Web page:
Kejriwal resignation leaves capital in limbo, what happens in Delhi now?
After resigning, Arvind Kejriwal has recommended dissolution of the assembly and fresh election. Here is an analysis of what could happen in the national capital. Fiery day ends in resignation | Kejriwal's parting speechindia Updated: Feb 15, 2014 08:22 IST
After resigning, Arvind Kejriwal has recommended dissolution of the assembly and fresh election. Here is an analysis of what could happen in the national capital.
• After resigning, Arvind Kejriwal has recommended dissolution of the assembly and fresh election
• Delhi being a Union Territory-state, Lieutenant Governor Najeeb Jung is not bound to go by the advice of the outgoing CM and his council
• The L-G will apprise President Pranab Mukherjee about the development
• L-G likely to send report to Union home ministry on Saturday recommending President's Rule
• Union Cabinet to accept report and for the first time since 1993, when the Delhi assembly was constituted, Cabinet to place assembly in suspended animation, seek parliamentary approval and pass vote on account for Delhi
• Once parliamentary approval comes, Delhi assembly to be dissolved
• Election Commission would hold elections to 70 assembly seats with Lok Sabha polls
• Till the time the President (read home ministry) takes a decision — which could be two to three days or less — the L-G may ask Kejriwal to run a caretaker government. The caretaker government cannot take any policy decisions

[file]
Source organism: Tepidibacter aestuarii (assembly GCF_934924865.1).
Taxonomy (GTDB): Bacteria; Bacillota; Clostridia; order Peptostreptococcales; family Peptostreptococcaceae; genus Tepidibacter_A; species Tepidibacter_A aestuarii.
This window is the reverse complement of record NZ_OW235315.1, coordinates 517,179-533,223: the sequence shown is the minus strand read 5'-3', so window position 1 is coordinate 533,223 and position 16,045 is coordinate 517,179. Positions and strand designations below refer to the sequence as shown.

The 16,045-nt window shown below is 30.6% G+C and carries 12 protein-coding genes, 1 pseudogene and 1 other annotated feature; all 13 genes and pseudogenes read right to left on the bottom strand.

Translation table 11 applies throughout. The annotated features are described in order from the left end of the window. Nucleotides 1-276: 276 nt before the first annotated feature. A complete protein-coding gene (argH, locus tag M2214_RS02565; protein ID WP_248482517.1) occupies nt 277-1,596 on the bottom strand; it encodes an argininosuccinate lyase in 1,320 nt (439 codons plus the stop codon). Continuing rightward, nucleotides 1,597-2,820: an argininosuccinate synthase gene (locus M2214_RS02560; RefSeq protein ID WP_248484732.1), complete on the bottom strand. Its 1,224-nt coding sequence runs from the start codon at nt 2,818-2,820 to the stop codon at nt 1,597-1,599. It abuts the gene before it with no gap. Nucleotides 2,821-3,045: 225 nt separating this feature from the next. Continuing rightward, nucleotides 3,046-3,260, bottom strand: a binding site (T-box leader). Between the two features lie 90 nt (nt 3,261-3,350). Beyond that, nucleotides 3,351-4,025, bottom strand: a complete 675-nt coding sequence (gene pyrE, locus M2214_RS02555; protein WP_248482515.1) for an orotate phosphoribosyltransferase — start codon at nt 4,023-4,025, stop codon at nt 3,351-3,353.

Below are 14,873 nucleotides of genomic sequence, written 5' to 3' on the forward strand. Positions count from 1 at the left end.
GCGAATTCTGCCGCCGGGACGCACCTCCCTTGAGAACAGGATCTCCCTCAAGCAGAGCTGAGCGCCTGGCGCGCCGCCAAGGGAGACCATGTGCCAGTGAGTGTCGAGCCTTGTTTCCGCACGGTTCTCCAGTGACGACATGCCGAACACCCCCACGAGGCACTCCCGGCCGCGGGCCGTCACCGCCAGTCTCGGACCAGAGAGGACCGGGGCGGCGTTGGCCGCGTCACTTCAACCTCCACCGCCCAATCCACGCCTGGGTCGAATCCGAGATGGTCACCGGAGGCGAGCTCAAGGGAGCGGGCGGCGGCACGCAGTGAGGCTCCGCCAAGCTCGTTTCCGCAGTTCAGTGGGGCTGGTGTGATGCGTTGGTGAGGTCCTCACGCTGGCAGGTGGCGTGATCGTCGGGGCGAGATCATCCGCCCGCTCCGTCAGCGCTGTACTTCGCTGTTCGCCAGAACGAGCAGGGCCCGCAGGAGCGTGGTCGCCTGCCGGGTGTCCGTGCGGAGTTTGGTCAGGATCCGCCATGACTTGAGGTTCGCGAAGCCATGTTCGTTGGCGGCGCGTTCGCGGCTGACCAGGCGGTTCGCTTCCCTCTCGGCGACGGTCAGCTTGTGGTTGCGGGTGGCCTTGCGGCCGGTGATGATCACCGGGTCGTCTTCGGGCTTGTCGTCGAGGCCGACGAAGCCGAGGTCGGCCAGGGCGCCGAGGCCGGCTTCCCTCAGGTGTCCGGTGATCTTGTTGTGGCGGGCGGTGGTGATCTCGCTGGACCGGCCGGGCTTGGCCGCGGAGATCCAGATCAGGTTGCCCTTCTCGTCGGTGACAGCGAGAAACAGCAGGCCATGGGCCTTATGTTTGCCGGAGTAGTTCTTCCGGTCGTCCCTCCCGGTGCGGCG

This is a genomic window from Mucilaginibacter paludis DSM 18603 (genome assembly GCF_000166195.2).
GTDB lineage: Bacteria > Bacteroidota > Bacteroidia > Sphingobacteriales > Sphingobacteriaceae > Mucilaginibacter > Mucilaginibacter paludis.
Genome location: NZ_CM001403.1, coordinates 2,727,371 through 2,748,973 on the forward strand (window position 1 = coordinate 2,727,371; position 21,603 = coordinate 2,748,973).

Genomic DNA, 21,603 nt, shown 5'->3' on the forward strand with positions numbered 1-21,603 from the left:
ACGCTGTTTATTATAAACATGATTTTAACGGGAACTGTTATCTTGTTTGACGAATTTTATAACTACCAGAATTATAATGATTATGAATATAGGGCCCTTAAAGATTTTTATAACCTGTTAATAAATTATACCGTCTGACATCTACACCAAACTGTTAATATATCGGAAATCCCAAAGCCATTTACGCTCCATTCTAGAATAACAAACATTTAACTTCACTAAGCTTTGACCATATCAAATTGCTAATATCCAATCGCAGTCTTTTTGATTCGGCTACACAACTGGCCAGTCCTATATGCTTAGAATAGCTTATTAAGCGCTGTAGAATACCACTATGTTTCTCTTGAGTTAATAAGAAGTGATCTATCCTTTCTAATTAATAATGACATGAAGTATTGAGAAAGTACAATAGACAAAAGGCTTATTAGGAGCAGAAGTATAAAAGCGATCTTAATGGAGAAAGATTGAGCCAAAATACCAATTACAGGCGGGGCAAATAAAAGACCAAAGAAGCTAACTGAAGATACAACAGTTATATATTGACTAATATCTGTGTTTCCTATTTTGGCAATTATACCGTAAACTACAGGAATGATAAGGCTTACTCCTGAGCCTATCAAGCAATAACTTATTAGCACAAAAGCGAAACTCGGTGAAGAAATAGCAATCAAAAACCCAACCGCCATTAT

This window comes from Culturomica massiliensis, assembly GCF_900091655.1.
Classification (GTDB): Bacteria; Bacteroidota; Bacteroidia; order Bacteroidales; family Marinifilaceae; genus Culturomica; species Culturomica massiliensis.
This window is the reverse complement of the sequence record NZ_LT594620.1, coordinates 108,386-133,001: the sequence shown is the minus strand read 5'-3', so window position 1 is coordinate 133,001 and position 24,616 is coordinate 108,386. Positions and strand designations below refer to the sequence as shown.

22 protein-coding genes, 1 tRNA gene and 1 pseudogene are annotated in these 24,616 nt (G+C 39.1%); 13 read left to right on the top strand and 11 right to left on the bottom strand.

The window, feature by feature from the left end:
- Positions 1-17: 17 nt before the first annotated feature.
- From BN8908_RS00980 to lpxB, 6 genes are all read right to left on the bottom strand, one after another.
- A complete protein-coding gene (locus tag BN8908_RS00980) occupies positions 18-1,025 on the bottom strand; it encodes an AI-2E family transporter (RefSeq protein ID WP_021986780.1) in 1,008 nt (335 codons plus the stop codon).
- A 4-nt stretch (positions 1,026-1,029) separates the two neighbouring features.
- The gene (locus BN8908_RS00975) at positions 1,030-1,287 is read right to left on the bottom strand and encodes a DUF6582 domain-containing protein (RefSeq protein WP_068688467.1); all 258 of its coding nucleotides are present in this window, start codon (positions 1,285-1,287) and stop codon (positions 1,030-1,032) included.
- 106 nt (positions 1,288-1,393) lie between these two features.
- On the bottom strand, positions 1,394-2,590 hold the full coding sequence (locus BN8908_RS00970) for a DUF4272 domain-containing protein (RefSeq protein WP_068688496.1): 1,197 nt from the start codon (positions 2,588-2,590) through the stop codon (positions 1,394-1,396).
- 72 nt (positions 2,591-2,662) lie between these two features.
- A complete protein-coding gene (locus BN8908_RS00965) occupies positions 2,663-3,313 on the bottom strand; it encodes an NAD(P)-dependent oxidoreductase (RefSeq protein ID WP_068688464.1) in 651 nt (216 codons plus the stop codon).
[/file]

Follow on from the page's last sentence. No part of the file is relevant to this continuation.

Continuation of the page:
What the President may advise the L-G to do:
a) Dissolve assembly and impose President’s rule
b) Keep assembly in suspended animation, as another party may come forward and stake claim to form government
A new government will have to be elected within six months if President’s rule is imposed or the assembly remains in suspended animation and no party stakes claim to form government
In case of President’s rule:
The L-G will be directly responsible for all areas governed by the state government. The New Delhi Municipal Council that reports to CM will start reporting to the L-G and so will Delhi Jal Board and power utilities including the private distribution companies, where the Delhi government has 51% stake.
The chief secretary of Delhi, who reports to CM, will report to the L-G. All Delhi government departments — health, transport, social welfare, education, public works, food and supplies etc — will be under L-G’s direct control.
The heads of other government corporations and agencies — the urban shelter board (DUSIB), the industrial development corporation (DSIIDC), the transport corporation (DTC), tourism corporation (DTTDC), finance corporation (DFC) etc will report to the L-G through chief secretary.
The three municipal corporations of east, north and south Delhi will come under the direct control of L-G. The director of civic bodies will report to the L-G.
The L-G may appoint a team of advisors to help him run different departments of the government.
The police and DDA are already under the direct control of the L-G, who reports to the Union home ministry.